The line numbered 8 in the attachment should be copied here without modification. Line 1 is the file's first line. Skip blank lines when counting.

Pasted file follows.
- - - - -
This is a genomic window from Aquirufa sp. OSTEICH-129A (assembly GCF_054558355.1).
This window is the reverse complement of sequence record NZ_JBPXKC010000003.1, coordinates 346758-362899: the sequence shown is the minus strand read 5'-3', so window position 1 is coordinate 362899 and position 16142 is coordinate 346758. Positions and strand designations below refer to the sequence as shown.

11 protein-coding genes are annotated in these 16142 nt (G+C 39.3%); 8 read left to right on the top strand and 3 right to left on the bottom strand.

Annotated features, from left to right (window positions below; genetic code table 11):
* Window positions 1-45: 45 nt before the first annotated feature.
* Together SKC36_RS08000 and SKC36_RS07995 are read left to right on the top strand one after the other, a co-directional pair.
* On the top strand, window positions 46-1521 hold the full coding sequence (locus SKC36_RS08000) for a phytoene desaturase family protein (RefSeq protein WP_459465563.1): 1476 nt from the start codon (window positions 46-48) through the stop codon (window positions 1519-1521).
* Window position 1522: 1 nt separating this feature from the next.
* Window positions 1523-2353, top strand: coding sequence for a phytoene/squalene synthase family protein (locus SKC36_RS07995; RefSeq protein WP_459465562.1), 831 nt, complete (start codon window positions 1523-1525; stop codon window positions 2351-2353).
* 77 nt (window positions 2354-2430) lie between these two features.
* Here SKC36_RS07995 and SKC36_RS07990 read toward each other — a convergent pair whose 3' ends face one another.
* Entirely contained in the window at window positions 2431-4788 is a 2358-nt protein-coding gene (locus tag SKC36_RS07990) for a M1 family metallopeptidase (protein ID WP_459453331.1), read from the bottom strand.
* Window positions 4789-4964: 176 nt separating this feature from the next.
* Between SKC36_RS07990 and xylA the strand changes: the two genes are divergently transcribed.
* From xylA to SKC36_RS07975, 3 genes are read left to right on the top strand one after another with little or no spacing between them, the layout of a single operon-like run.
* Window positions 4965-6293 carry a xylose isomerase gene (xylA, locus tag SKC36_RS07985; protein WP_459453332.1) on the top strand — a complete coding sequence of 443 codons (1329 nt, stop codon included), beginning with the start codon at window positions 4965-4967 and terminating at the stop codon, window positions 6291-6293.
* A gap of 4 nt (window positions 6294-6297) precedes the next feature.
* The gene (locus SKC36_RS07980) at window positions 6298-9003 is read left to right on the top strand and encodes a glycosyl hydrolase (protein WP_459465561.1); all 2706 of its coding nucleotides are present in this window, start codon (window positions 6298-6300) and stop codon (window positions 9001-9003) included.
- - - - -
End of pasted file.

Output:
* Window position 1522: 1 nt separating this feature from the next.